We all understand that corporations solely care about revenue, profits and their shareholders. CEOs and top brass hyperfocus on their own financial interests. It’s hard to blame them, as this is how the game is played.
Lately, it seems that the chasm between the uber-wealthy and the average American family is the greatest we’ve seen since the bygone era of robber barons. The top 1% are thriving during the pandemic, while the rest of us are desperately trying to survive and eke out a meager living. More than ever before, a small group of powerful CEOs and executives have usurped the lion’s share of their company’s money by awarding themselves lavish salaries, stock options and bonuses.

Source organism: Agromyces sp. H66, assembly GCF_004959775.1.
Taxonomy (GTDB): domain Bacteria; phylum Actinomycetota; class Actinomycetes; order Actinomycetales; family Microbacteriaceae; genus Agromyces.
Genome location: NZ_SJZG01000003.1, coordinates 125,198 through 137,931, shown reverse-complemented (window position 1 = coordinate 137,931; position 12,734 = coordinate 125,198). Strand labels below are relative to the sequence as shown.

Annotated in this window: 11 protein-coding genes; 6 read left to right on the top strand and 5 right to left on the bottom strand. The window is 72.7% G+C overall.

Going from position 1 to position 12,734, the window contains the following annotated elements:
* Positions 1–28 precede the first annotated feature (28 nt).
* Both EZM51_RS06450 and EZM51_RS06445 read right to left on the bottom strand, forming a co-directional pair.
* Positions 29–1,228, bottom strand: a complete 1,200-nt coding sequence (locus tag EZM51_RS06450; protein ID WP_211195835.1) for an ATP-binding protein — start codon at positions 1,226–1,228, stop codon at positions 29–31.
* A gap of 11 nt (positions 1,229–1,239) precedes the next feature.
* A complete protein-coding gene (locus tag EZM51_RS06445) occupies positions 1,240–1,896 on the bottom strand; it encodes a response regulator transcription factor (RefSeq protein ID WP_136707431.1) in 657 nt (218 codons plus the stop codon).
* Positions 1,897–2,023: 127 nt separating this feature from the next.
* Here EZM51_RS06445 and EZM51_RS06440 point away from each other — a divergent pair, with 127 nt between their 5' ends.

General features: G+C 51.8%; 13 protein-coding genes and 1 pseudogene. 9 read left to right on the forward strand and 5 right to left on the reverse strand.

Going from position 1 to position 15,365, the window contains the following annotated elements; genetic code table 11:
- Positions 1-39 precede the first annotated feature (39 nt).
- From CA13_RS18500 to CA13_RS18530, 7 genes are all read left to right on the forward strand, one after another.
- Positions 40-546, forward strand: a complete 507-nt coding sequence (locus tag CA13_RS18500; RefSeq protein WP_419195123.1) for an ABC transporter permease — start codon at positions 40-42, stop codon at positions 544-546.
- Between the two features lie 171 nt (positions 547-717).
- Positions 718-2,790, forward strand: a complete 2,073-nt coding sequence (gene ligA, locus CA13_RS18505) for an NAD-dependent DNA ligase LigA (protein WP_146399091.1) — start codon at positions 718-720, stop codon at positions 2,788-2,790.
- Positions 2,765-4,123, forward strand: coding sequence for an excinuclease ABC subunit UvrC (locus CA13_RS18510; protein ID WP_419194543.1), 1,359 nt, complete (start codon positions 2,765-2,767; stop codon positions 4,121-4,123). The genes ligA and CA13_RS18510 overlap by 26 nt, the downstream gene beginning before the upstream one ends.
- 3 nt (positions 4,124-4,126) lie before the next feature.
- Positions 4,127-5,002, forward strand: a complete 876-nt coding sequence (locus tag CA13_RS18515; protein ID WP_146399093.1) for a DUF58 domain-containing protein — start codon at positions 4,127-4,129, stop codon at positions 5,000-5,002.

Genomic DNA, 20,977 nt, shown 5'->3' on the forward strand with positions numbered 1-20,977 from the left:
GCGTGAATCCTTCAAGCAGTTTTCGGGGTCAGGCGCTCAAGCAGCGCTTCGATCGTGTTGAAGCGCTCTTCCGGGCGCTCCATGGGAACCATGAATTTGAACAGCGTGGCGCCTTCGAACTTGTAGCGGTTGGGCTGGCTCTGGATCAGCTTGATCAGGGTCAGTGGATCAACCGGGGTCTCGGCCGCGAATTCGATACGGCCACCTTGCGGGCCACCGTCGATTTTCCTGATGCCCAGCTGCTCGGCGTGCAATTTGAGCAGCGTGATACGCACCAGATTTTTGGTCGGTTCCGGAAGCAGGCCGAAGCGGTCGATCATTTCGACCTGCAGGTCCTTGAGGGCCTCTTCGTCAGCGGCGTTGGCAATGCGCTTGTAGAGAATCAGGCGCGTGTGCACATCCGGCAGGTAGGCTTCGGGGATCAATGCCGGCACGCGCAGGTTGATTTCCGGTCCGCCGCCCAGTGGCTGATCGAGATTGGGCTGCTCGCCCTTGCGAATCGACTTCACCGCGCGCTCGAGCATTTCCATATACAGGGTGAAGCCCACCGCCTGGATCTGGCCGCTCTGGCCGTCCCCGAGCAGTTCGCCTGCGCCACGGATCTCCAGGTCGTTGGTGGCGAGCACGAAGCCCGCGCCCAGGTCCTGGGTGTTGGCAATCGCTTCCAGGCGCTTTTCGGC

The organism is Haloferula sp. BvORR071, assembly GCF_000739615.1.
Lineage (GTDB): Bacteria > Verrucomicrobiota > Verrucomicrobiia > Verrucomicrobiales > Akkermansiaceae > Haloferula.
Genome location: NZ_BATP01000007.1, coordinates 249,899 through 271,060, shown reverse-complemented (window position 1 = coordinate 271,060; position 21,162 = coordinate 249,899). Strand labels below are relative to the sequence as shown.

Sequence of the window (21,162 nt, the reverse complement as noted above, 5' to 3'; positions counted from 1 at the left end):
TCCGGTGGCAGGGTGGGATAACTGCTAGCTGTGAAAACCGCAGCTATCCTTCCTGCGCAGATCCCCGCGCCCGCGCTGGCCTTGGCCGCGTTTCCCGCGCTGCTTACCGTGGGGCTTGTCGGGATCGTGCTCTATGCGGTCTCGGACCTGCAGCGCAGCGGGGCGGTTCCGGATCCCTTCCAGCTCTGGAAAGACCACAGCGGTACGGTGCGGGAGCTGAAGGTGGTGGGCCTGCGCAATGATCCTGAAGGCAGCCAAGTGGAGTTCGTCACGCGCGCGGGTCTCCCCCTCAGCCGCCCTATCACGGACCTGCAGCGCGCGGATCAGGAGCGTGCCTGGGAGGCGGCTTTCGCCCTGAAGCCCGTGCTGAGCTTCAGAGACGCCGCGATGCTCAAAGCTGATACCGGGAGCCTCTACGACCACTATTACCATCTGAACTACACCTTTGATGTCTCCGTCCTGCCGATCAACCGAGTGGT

The Covid-19 pandemic seems to have enhanced the chasm between the average worker and the upper echelon. This marks the beginning of the end of corporate loyalty. It’s obvious that we’ve been forced into a new era of free agency. The companies clearly don’t care about the workers and now the workers need to care about themselves.
Here’s a great example exemplifying the callous, nonchalant behavior of corporate executives toward employees. In late March, Covid-19 hit the United States hard. A then record-setting 3.28 million people filed for unemployment benefits for the week ending March 21. At the time, it was the highest level of claims in reported history. Those numbers seem quaint now, as more than 60 million Americans have filed for benefits since then. Due to the drastic health, economic and job-loss crisis, prominent CEOs—many from financial services and Wall Street—promised that they would not lay off workers through 2020. Six-plus months later, a number of these companies are now laying off employees.
Here are just some of the large corporations that have changed their minds about their pledge to hold